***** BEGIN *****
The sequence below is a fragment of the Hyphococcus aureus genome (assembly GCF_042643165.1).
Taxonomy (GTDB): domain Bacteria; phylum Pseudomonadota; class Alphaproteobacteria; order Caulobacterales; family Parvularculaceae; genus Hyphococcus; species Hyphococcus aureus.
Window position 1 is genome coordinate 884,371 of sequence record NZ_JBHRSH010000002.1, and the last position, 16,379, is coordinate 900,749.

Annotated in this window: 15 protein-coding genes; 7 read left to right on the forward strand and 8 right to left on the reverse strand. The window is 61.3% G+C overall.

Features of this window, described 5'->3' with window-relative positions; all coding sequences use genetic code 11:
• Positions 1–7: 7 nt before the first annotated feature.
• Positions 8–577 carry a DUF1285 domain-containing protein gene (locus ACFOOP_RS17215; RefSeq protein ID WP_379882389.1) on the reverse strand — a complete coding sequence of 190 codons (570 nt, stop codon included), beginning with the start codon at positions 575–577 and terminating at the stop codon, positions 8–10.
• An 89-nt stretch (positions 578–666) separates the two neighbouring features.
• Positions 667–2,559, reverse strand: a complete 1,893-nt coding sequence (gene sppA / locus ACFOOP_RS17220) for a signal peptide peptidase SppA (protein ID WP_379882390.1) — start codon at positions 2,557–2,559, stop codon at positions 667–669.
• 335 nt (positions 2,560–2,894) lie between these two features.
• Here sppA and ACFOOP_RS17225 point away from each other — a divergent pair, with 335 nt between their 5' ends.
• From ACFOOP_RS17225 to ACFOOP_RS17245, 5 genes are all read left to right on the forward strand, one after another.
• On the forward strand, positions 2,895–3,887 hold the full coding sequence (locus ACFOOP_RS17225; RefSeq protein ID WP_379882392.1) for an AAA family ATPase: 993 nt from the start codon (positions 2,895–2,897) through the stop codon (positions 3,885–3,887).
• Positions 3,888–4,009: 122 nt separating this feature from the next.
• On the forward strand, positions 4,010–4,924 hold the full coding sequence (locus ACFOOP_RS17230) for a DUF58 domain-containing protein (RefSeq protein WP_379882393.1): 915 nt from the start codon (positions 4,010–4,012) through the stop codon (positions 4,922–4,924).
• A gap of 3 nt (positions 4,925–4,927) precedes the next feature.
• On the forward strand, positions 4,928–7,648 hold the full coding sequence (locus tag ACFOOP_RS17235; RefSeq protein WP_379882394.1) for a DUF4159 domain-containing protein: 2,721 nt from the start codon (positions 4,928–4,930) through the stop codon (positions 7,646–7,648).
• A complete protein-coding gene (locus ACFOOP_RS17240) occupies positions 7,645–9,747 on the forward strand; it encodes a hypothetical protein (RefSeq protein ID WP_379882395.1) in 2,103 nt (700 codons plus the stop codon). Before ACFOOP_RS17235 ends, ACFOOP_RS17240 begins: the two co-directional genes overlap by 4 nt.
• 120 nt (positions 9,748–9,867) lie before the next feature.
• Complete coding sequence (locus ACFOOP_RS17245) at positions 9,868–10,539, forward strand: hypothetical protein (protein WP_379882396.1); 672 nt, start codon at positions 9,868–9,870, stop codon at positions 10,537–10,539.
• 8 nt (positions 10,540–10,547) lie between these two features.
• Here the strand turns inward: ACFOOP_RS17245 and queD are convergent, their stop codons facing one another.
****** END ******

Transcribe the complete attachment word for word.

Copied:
The sequence below is a fragment of the Hyphococcus aureus genome (assembly GCF_042643165.1).
Taxonomy (GTDB): domain Bacteria; phylum Pseudomonadota; class Alphaproteobacteria; order Caulobacterales; family Parvularculaceae; genus Hyphococcus; species Hyphococcus aureus.
Window position 1 is genome coordinate 884,371 of sequence record NZ_JBHRSH010000002.1, and the last position, 16,379, is coordinate 900,749.

Annotated in this window: 15 protein-coding genes; 7 read left to right on the forward strand and 8 right to left on the reverse strand. The window is 61.3% G+C overall.

Features of this window, described 5'->3' with window-relative positions; all coding sequences use genetic code 11:
• Positions 1–7: 7 nt before the first annotated feature.
• Positions 8–577 carry a DUF1285 domain-containing protein gene (locus ACFOOP_RS17215; RefSeq protein ID WP_379882389.1) on the reverse strand — a complete coding sequence of 190 codons (570 nt, stop codon included), beginning with the start codon at positions 575–577 and terminating at the stop codon, positions 8–10.
• An 89-nt stretch (positions 578–666) separates the two neighbouring features.
• Positions 667–2,559, reverse strand: a complete 1,893-nt coding sequence (gene sppA / locus ACFOOP_RS17220) for a signal peptide peptidase SppA (protein ID WP_379882390.1) — start codon at positions 2,557–2,559, stop codon at positions 667–669.
• 335 nt (positions 2,560–2,894) lie between these two features.
• Here sppA and ACFOOP_RS17225 point away from each other — a divergent pair, with 335 nt between their 5' ends.
• From ACFOOP_RS17225 to ACFOOP_RS17245, 5 genes are all read left to right on the forward strand, one after another.
• On the forward strand, positions 2,895–3,887 hold the full coding sequence (locus ACFOOP_RS17225; RefSeq protein ID WP_379882392.1) for an AAA family ATPase: 993 nt from the start codon (positions 2,895–2,897) through the stop codon (positions 3,885–3,887).
• Positions 3,888–4,009: 122 nt separating this feature from the next.
• On the forward strand, positions 4,010–4,924 hold the full coding sequence (locus ACFOOP_RS17230) for a DUF58 domain-containing protein (RefSeq protein WP_379882393.1): 915 nt from the start codon (positions 4,010–4,012) through the stop codon (positions 4,922–4,924).
• A gap of 3 nt (positions 4,925–4,927) precedes the next feature.
• On the forward strand, positions 4,928–7,648 hold the full coding sequence (locus tag ACFOOP_RS17235; RefSeq protein WP_379882394.1) for a DUF4159 domain-containing protein: 2,721 nt from the start codon (positions 4,928–4,930) through the stop codon (positions 7,646–7,648).
• A complete protein-coding gene (locus ACFOOP_RS17240) occupies positions 7,645–9,747 on the forward strand; it encodes a hypothetical protein (RefSeq protein ID WP_379882395.1) in 2,103 nt (700 codons plus the stop codon). Before ACFOOP_RS17235 ends, ACFOOP_RS17240 begins: the two co-directional genes overlap by 4 nt.
• 120 nt (positions 9,748–9,867) lie before the next feature.
• Complete coding sequence (locus ACFOOP_RS17245) at positions 9,868–10,539, forward strand: hypothetical protein (protein WP_379882396.1); 672 nt, start codon at positions 9,868–9,870, stop codon at positions 10,537–10,539.
• 8 nt (positions 10,540–10,547) lie between these two features.
• Here the strand turns inward: ACFOOP_RS17245 and queD are convergent, their stop codons facing one another.